Nearly half of all undergraduates take out student loans over the course of their enrollment to help them pay for their postsecondary education. This includes nearly two-thirds of students who attend private nonprofit 4-year colleges and about 90 percent of students enrolled in for-profit institutions. Between 2000 and 2011, total borrowing per undergraduate student increased by 56 percent.
Unemployed, underemployed or low income
While student loans improve access to postsecondary education, repaying them has become increasingly difficult for students who are unemployed, underemployed, or who earn a limited income. These difficult circumstances are more common among students who do not complete a degree than among those who do. “Several studies and government reports have highlighted the problems of heavy borrowing, high default rates, and unmanageable debt among students who graduate from postsecondary education with a degree or credential”, the report states.
The Federal Student Loan Debt Burden of Non-completers, a Statistics in Brief, focuses on the federal student debt burden of students who do not complete a study within 6 years. The study compares the cumulative debt from Stafford and Perkins loan programs of students who did not complete a degree within 6 years with that of their counterparts who did complete.
Debt higher than annual income
The study shows that in 2009 the percentage of non-completers after 6 years ranged from 19 percent of students in private nonprofit 4-year institutions to 46 percent in public 2-year colleges or for-profit institutions. The number of students that did not complete a study at commercial institutes has risen from 35 percent in 2001 to 46 percent in 2009, an increase that was not observed in other fields.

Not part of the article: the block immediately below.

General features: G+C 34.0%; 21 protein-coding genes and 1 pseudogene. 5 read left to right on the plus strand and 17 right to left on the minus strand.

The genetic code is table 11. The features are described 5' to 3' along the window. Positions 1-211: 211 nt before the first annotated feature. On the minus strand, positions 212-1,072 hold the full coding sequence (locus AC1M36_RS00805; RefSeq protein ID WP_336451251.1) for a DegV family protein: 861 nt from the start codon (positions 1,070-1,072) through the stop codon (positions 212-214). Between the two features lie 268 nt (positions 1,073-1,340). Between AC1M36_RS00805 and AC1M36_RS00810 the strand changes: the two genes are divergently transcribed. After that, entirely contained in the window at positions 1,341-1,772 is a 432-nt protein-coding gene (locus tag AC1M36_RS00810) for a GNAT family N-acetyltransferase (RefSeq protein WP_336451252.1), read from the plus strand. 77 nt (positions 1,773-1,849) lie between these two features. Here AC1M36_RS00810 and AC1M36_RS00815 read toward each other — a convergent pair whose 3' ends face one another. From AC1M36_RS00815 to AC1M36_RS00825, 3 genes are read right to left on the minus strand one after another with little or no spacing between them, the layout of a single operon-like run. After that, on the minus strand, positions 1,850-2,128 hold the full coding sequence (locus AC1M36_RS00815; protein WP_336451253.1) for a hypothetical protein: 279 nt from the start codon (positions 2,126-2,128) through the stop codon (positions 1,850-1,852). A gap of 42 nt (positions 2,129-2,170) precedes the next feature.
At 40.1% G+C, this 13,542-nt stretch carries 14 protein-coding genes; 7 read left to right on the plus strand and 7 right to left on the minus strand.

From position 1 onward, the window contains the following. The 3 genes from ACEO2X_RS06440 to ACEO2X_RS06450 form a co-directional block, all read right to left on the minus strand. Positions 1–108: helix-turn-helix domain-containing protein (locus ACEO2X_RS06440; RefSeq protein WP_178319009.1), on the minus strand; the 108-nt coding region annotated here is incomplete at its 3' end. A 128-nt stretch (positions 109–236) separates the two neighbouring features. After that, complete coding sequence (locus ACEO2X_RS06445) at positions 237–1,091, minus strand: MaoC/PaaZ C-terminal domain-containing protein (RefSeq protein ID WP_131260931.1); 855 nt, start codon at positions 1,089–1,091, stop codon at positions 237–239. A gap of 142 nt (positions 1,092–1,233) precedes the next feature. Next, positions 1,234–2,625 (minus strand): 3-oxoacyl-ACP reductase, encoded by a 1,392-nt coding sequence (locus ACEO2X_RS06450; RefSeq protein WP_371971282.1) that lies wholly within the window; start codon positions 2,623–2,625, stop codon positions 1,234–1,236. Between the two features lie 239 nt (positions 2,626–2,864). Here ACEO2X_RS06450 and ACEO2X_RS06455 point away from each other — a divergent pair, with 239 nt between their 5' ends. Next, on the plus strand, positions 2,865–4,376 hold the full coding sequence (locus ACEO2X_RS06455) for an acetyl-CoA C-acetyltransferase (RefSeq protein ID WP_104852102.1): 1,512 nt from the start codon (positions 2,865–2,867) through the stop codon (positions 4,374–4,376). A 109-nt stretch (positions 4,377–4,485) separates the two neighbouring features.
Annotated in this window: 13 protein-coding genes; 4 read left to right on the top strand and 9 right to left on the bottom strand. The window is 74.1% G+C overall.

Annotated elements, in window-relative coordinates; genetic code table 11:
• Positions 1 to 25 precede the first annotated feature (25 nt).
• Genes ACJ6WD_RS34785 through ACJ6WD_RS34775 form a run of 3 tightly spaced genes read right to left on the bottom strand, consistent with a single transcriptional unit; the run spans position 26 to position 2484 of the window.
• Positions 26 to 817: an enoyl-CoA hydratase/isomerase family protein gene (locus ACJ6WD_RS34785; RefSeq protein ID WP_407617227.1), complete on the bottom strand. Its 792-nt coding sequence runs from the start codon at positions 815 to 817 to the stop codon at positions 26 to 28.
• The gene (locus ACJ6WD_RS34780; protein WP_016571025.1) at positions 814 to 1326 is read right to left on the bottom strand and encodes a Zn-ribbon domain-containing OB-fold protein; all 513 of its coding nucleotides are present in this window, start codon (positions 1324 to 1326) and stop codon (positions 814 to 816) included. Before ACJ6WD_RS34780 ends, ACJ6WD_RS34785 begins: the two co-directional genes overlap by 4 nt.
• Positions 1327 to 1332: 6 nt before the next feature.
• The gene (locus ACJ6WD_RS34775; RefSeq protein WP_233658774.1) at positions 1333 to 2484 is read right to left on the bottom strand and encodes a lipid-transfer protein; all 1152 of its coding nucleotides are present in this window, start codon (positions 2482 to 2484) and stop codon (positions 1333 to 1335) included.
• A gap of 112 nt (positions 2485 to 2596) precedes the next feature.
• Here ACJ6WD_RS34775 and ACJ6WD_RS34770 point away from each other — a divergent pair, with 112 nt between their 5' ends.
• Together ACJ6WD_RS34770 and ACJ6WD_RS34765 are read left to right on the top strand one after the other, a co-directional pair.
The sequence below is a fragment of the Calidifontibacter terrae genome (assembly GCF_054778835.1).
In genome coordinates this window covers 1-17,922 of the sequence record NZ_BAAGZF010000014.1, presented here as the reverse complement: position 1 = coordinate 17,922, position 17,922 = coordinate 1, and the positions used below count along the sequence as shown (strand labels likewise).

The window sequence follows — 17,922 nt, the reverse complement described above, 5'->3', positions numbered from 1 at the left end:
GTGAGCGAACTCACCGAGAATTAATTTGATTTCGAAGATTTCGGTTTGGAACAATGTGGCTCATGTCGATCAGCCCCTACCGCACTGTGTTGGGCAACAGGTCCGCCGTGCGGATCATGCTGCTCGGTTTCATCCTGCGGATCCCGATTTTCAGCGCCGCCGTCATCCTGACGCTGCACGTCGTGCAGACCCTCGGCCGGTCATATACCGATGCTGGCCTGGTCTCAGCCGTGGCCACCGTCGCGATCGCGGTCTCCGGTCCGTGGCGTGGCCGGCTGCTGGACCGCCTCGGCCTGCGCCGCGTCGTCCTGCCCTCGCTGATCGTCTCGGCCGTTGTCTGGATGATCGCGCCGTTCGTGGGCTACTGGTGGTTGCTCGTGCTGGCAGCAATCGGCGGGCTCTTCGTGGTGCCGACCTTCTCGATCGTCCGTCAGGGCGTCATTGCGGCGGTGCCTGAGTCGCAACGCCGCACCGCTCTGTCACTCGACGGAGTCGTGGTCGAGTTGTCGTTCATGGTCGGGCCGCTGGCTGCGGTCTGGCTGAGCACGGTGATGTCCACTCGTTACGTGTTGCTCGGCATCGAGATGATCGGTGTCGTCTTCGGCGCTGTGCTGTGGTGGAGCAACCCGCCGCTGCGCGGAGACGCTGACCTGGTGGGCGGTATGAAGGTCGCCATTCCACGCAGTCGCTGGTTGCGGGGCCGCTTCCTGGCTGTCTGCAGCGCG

The percentage of students that uses federal student loan programs ranges from25 percent of students in public 2-year colleges to 86 percent in commercial institutions. In four year programs around 60 percent of the students use these federal programs. This amount varies between $80 per credit at public universities to $350 per credit at private institutes.
The median cumulative federal student debt for all non-completers amounted to 35 percent of their annual income. The debt burden is highest among con-completers from public universities, where the median debt equals 51 percent of the borrower’s annual income. At private institutes the debt burden is slightly lower although it more than doubled from 20 percent in 2001 to 43 percent of their annual income. The group whose debt is greater than their annual income increased in the last ten years from 13 percent to 31 percent, for those who studied at private institutes.